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15 Tips for Grieving Through the Colder Seasons

Date
September 27, 2016
Author
Kate's Club
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Fall and winter are often difficult emotional seasons, especially for those who may be grieving. They bring with them what many of us know as the “winter blues”. Grievers are already more susceptible to depression and poor self-care, and the fall and winter months only increase this susceptibility.

All hope is not lost. We can help you shake those winter blues and successfully navigate through the fall and winter months. Here are 15 Kate’s-Club-approved tips from What’s Your Grief for grieving through the fall and winter seasons:

1. Write a list of winter activities you enjoy, so you can refer to it when the hibernation funk sets in (some ideas coming below).
2. Write a list of indoor projects you want to accomplish this winter, to keep you motivated and inspired (some ideas coming below).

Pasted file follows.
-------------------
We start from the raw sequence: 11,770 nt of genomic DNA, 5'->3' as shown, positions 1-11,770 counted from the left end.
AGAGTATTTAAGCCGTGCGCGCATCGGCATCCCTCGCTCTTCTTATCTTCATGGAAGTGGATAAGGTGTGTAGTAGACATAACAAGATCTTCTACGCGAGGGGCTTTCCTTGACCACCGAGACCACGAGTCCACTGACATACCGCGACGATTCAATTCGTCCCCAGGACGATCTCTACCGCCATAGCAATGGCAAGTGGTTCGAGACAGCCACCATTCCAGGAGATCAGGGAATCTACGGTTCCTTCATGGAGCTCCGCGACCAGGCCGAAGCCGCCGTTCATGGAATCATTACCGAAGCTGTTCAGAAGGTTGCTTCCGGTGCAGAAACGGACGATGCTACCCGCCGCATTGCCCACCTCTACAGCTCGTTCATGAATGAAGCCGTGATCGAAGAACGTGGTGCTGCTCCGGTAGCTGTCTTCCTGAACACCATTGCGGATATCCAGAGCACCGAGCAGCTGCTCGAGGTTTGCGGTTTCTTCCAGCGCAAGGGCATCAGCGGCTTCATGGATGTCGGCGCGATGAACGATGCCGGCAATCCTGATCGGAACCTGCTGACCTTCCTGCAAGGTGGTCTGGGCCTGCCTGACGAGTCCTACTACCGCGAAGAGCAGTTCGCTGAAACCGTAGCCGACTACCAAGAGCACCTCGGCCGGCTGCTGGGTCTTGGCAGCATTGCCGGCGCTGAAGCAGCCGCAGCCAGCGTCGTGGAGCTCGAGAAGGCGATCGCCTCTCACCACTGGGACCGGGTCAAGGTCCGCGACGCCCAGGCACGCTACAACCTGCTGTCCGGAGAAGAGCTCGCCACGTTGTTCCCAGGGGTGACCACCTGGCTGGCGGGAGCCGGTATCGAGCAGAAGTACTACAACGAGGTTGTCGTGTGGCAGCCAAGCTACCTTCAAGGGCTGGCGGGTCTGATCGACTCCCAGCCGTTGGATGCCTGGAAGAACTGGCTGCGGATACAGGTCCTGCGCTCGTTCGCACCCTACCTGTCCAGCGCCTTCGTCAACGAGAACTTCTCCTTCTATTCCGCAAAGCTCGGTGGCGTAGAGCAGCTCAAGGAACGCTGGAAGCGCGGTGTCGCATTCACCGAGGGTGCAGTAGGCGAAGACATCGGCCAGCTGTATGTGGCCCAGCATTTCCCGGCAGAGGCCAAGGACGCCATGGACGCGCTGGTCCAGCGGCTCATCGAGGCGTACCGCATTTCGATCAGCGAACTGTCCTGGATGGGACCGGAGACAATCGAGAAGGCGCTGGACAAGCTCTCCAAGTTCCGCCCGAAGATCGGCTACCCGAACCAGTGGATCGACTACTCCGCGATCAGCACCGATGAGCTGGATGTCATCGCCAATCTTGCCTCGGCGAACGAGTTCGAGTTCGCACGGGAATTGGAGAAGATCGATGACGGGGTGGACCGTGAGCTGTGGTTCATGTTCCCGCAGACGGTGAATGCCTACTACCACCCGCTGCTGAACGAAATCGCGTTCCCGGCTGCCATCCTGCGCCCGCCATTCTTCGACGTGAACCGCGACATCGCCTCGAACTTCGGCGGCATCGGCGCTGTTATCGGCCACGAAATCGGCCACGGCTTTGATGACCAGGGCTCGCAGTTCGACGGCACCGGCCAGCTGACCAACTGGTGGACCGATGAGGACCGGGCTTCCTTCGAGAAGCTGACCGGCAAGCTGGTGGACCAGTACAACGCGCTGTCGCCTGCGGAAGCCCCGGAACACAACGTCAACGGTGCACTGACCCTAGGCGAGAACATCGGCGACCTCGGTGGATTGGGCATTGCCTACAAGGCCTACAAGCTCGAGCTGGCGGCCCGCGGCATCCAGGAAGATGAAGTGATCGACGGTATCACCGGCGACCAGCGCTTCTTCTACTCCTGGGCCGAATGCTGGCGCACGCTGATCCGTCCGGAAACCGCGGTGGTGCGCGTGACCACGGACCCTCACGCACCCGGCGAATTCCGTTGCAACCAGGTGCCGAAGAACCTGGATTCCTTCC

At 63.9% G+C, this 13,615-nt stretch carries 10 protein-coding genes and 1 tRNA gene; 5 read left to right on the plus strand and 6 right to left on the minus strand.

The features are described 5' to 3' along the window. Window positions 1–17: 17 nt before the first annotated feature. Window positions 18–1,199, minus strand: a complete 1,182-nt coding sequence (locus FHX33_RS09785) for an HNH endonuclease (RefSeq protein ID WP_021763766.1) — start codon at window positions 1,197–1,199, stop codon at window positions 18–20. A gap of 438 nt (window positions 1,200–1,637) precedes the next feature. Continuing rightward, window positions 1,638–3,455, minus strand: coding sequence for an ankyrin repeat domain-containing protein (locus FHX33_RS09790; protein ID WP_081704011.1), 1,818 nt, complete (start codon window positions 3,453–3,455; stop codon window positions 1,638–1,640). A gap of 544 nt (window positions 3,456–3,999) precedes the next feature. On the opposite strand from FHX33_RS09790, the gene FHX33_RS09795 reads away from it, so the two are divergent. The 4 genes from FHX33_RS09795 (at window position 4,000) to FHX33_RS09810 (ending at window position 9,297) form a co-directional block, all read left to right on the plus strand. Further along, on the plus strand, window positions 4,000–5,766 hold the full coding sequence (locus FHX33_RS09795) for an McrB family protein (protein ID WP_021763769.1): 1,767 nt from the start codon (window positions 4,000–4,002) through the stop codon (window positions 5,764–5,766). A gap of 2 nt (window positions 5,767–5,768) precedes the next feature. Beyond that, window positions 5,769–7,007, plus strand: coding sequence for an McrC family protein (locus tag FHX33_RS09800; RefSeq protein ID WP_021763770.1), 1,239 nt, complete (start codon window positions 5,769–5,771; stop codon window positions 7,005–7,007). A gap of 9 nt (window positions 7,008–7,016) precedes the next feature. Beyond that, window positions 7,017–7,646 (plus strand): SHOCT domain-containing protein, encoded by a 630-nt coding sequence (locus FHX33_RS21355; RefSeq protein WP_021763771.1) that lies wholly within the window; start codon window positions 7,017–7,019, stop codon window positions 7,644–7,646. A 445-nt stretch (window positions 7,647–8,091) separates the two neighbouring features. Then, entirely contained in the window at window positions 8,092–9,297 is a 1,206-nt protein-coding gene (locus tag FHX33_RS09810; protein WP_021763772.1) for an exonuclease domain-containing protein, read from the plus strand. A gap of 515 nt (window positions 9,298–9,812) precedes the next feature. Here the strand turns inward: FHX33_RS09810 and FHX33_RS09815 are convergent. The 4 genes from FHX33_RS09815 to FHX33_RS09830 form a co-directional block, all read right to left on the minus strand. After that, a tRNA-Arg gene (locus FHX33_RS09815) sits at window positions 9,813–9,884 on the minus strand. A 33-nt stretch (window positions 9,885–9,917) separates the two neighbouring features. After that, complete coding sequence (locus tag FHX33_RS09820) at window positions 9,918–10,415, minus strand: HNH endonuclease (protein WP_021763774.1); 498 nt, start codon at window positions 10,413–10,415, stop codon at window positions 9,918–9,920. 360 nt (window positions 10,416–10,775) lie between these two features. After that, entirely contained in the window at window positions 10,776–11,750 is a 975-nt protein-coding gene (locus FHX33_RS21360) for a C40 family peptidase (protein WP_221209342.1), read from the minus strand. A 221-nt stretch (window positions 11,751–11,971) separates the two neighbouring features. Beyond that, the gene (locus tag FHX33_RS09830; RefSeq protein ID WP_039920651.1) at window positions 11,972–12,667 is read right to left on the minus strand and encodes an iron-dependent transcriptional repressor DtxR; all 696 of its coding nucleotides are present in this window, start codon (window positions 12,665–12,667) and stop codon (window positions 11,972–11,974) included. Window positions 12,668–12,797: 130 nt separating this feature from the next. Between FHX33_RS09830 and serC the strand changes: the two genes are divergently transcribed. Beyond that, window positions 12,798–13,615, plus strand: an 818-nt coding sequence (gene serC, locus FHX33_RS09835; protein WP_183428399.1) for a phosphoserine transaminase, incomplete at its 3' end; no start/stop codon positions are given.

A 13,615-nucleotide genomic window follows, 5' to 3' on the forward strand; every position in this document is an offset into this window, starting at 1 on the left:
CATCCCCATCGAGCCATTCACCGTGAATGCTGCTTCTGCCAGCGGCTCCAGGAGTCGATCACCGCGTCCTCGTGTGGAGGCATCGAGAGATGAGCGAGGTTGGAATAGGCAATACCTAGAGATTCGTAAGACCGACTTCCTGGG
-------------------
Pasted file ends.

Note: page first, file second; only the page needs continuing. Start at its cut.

3. Create a scrapbook or memory book in honor of your loved one.
4. Start working on the memorial or legacy project you have been wanting to do (a memorial celebration, scholarship fund, memorial walk, etc).
5. Make a list of people you have lost touch with that you want to reach out to by phone, email or social media.
6. Make a plan to start sorting through your loved one’s belongings, if you have been putting it off and want to do it.
7. Go through and organize, scan, print, etc old photographs (of your loved one or otherwise).
8. Set some TV boundaries – some TV is a great, healthy escape. Too much TV can become a fall/winter hibernation problem.
9. Make a list of shows and movies you really want to watch, so when you are watching TV it is things you really enjoy/value and not just mindless channel surfing.
10. Stock up on puzzles.
11. Stock up on books.
12. Stock up on materials for arts, crafts, etc.
13. Stock up on games.
14. If winter really gets you down, consider a light box designed for seasonal affective disorder.
15. Sign up for a class at a local community college, community center, or library to keep you motivated and get you out of the house.

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